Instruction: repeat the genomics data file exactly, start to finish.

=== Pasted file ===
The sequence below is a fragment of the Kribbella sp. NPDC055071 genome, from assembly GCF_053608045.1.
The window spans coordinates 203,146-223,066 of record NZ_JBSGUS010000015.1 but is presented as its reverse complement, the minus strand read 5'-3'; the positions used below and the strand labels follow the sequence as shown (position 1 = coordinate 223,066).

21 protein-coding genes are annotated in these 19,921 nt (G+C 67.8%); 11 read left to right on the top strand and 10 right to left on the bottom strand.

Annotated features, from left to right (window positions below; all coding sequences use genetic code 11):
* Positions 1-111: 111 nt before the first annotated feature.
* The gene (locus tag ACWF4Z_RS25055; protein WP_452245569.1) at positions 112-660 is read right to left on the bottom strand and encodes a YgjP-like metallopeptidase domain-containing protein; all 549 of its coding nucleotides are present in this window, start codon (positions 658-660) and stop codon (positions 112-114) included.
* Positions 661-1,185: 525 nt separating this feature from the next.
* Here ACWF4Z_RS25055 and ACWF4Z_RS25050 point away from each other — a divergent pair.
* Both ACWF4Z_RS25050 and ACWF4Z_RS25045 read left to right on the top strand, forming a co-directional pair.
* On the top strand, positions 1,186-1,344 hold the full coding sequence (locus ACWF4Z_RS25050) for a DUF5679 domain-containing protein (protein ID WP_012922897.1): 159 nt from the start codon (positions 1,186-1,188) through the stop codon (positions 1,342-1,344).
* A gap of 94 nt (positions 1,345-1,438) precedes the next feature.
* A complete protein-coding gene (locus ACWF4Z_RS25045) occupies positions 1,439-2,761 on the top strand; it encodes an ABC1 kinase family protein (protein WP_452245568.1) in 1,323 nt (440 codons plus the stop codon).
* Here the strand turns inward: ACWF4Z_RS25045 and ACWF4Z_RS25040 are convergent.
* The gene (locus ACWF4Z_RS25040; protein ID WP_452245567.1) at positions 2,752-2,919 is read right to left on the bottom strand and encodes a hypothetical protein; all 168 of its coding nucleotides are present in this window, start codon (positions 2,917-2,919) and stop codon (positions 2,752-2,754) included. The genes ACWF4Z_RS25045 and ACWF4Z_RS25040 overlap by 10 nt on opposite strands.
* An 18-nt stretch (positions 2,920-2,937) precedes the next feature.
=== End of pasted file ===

The sequence below is a fragment of the Kribbella sp. NPDC055071 genome, from assembly GCF_053608045.1.
The window spans coordinates 203,146-223,066 of record NZ_JBSGUS010000015.1 but is presented as its reverse complement, the minus strand read 5'-3'; the positions used below and the strand labels follow the sequence as shown (position 1 = coordinate 223,066).

21 protein-coding genes are annotated in these 19,921 nt (G+C 67.8%); 11 read left to right on the top strand and 10 right to left on the bottom strand.

Annotated features, from left to right (window positions below; all coding sequences use genetic code 11):
* Positions 1-111: 111 nt before the first annotated feature.
* The gene (locus tag ACWF4Z_RS25055; protein WP_452245569.1) at positions 112-660 is read right to left on the bottom strand and encodes a YgjP-like metallopeptidase domain-containing protein; all 549 of its coding nucleotides are present in this window, start codon (positions 658-660) and stop codon (positions 112-114) included.
* Positions 661-1,185: 525 nt separating this feature from the next.
* Here ACWF4Z_RS25055 and ACWF4Z_RS25050 point away from each other — a divergent pair.
* Both ACWF4Z_RS25050 and ACWF4Z_RS25045 read left to right on the top strand, forming a co-directional pair.
* On the top strand, positions 1,186-1,344 hold the full coding sequence (locus ACWF4Z_RS25050) for a DUF5679 domain-containing protein (protein ID WP_012922897.1): 159 nt from the start codon (positions 1,186-1,188) through the stop codon (positions 1,342-1,344).
* A gap of 94 nt (positions 1,345-1,438) precedes the next feature.
* A complete protein-coding gene (locus ACWF4Z_RS25045) occupies positions 1,439-2,761 on the top strand; it encodes an ABC1 kinase family protein (protein WP_452245568.1) in 1,323 nt (440 codons plus the stop codon).
* Here the strand turns inward: ACWF4Z_RS25045 and ACWF4Z_RS25040 are convergent.
* The gene (locus ACWF4Z_RS25040; protein ID WP_452245567.1) at positions 2,752-2,919 is read right to left on the bottom strand and encodes a hypothetical protein; all 168 of its coding nucleotides are present in this window, start codon (positions 2,917-2,919) and stop codon (positions 2,752-2,754) included. The genes ACWF4Z_RS25045 and ACWF4Z_RS25040 overlap by 10 nt on opposite strands.
* An 18-nt stretch (positions 2,920-2,937) precedes the next feature.